Chinese e-commerce giant Alibaba saw its revenue jump 32 percent year-on-year for the quarter ending in December, it said in a statement, despite slowing growth in the world’s second-largest economy.
Alibaba, which dominates the consumer-to-consumer market in China, said revenue reached $5.33 billion (34.54 billion yuan) in the December quarter, beating an average forecast of 33.2 billion yuan in a survey of analysts by Bloomberg News.
Investors have hammered the New York-listed shares of Alibaba as a proxy for China’s falling growth, weakening currency and domestic stock market turmoil.
China’s economy grew 6.9 percent in 2015, the slowest rate since 1990. Fourth-quarter growth alone slowed to 6.8 percent, its worst since the global financial crisis in early 2009.
“Alibaba Group had an outstanding quarter, reaching a milestone of over 400 million annual active buyers and continuing our unrivalled leadership in mobile,” Alibaba chief executive Daniel Zhang said in the statement.
Alibaba said its net income attributable to shareholders more than doubled, surging 111 percent on the year to $1.93 billion for the three-month period. Its closely-watched gross merchandise volume (GMV) — a measure of value for online sales — was $149 billion for the period, up 23 percent year-on-year.
The quarter included China’s November 11 ‘Singles Day’, said to be the world’s biggest online shopping spree, when Alibaba saw $14.3 billion worth of goods settled through its online payments unit.
But analysts said the company could come under pressure in future, even as it seeks to grow overseas business and diversify outside e-commerce.
“Overall, Alibaba will probably not be able to enjoy the same high growth rate after the November 11 shopping festival as it did in the past one or two years,” Internet consultancy iResearch analyst Zhou Xiaoqian told AFP ahead of the results release.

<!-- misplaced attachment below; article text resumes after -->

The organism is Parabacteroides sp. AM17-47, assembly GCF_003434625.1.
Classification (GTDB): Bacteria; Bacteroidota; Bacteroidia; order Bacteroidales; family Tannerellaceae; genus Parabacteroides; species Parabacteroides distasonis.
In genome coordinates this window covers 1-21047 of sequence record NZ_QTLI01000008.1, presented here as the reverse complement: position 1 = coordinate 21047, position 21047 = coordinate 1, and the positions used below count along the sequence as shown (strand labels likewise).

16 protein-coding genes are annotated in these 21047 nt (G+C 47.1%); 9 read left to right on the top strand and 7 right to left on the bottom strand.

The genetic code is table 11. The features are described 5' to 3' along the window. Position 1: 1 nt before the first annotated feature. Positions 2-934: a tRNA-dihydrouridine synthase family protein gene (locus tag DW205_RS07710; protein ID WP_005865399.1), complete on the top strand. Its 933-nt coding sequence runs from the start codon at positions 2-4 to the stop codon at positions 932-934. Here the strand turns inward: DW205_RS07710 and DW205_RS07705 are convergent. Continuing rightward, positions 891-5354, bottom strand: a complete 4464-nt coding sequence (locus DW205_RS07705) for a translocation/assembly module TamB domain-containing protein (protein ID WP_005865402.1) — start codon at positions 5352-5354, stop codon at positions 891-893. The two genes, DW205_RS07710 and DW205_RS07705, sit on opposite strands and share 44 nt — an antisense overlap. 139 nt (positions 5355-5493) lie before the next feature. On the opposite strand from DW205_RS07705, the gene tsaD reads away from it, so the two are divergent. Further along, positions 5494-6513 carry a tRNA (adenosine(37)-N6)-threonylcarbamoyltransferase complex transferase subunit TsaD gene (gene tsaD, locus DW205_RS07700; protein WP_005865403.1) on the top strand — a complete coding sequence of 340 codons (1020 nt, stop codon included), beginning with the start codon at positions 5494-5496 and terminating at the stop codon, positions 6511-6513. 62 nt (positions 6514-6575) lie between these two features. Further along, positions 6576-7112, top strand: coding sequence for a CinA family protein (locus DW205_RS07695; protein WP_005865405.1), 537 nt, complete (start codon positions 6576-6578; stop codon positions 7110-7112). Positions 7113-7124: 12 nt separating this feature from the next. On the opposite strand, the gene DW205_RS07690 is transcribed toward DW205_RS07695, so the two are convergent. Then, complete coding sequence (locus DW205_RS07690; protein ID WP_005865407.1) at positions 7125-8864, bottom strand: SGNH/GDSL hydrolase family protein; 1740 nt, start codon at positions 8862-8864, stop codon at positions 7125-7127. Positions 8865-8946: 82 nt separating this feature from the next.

“The e-commerce industry in China has reached a mature stage… The growth will gradually slow down and it’s inevitable,”
The company had 407 million annual active buyers on its China retailmarketplaces by the end of December, compared to 386 million at the end of September.
Alibaba is making a string of investments as it tries to develop beyond its traditional e-commerce business into a broader Internet company.
“We remain focused on our top strategic priorities, including global imports, rural expansion, increasing our footprint in first-tier Chinese cities and building a world-class cloud computing business,” chief executive Zhang said.
In December, it bought Hong Kong newspaper the South China Morning Post, though the deal raised worries the purchase by a mainland Chinese company could erode editorial independence.
In October, it made a multi-billion-dollar offer to buy the outstanding shares of online video company Youku Tudou, China’s equivalent of YouTube.